<a href="/foo/api/auth/logout">Logout</a>

    You should configure baseUrl (or the AUTH0_BASE_URL environment variable) eg

    # .env.local

    For any pages that are protected with the Server Side withPageAuthRequired you should update the returnTo parameter depending on the basePath and locale if necessary.

    // ./pages/my-ssr-page.jsx
    export default MySsrPage = () => <></>;
    const getFullReturnTo = (ctx) => {
      // TODO: implement getFullReturnTo based on the ctx.resolvedUrl, ctx.locale
      // and your next.config.js's basePath and i18n settings.
      return '/foo/en-US/my-ssr-page';
    export const getServerSideProps = (ctx) => {
      const returnTo = getFullReturnTo(ctx.req);
      return withPageAuthRequired({ returnTo })(ctx);

    Comparison with the Auth0 React SDK

    We also provide an Auth0 React SDK, auth0-react, which may be suitable for your Next.js application.

    The SPA security model used by auth0-react is different from the Web Application security model used by this SDK. In short, this SDK protects pages and API routes with a cookie session (see "Cookies and Security"). A SPA library like auth0-react will store the user's ID Token and Access Token directly in the browser and use them to access external APIs directly.

    You should be aware of the security implications of both models. However, auth0-react may be more suitable for your needs if you meet any of the following scenarios:

    • You are using Static HTML Export with Next.js.
    • You do not need to access user data during server-side rendering.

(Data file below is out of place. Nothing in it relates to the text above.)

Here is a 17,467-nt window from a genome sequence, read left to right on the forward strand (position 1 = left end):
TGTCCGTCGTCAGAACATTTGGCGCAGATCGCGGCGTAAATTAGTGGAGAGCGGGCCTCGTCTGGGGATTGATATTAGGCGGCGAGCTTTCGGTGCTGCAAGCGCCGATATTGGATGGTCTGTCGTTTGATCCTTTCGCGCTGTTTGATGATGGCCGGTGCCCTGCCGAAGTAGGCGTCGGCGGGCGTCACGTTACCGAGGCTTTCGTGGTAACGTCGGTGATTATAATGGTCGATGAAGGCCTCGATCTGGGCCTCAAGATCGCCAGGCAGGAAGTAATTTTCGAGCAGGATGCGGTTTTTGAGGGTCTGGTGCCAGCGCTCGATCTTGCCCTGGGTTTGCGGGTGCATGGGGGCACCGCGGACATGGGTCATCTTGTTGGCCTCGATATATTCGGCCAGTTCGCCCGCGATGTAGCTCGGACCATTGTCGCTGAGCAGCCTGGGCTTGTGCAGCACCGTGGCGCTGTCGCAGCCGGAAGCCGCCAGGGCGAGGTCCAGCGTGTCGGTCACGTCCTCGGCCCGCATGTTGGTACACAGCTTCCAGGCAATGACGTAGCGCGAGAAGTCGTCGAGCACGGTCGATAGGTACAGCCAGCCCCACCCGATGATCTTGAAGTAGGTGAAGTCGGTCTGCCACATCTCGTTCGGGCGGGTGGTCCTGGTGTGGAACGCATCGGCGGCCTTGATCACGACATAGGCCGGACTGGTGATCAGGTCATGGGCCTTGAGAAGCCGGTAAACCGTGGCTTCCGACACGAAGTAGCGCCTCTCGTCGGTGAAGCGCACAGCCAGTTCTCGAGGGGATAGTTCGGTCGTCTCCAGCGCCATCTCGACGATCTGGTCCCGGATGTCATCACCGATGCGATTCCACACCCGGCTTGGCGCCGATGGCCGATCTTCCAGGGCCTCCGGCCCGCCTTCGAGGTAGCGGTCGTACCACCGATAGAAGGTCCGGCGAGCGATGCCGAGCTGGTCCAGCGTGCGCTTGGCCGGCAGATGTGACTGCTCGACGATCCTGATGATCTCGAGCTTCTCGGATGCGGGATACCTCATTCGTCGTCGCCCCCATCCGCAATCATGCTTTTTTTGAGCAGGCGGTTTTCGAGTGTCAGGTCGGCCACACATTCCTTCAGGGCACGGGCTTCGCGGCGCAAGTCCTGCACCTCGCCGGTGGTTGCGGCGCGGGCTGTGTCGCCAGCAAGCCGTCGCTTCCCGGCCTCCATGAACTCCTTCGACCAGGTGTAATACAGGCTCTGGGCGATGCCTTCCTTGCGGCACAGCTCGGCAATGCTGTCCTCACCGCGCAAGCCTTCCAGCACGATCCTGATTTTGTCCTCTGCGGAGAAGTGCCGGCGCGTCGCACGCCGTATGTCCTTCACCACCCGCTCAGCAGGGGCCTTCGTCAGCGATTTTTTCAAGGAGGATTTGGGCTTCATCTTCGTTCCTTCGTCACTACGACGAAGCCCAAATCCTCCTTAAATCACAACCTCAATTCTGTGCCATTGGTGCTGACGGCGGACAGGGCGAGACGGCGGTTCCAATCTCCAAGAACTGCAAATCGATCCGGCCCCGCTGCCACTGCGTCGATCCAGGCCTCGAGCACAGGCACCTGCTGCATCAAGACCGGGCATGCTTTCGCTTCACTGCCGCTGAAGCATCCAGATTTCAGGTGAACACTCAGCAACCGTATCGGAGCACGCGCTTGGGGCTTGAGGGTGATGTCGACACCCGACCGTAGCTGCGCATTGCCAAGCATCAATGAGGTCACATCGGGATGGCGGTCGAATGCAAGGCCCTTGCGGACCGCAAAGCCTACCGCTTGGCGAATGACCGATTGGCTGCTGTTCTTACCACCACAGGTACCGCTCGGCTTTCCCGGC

• You want to get the access token and call external API's directly from the frontend layer rather than using Next.js API Routes as a proxy to call external APIs


    By default, the SDK creates and manages a singleton instance to run for the lifetime of the application. When testing your application, you may need to reset this instance, so its state does not leak between tests.

    If you're using Jest, we recommend using jest.resetModules() after each test. Alternatively, you can look at creating your own instance of the SDK, so it can be recreated between tests.

    For end to end tests, have a look at how we use a mock OIDC Provider.


    For deploying, have a look at how we deploy our example app to Vercel.


    We appreciate feedback and contribution to this repo! Before you get started, please read the following:

    Start by installing the dependencies of this project:

    npm install

    In order to build a release, you can run the following commands, and the output will be stored in the dist folder:

    npm run clean
    npm run lint
    npm run build

    Additionally, you can also run tests:

    npm run build:test # Build the Next.js test app
    npm run test
    npm run test:watch

    Vulnerability Reporting

    Please do not report security vulnerabilities on the public GitHub issue tracker. The Responsible Disclosure Program details the procedure for disclosing security issues.

    What is Auth0?

    Auth0 helps you to easily:

    • Implement authentication with multiple identity providers, including social (e.g., Google, Facebook, Microsoft, LinkedIn, GitHub, Twitter, etc.), or enterprise (e.g., Windows Azure AD, Google Apps, Active Directory, ADFS, SAML, etc.)
    • Log in users with username/password databases, passwordless, or multi-factor authentication
    • Link multiple user accounts together
    • Generate signed JSON Web Tokens to authorize your API calls and flow the user identity securely
    • Access demographics and analytics detailing how, when, and where users are logging in
    • Enrich user profiles from other data sources using customizable JavaScript rules

    Why Auth0? Because you should save time, be happy, and focus on what really matters: building your product.


    This project is licensed under the MIT license. See the LICENSE file for more info.


    npm i @auth0/nextjs-auth0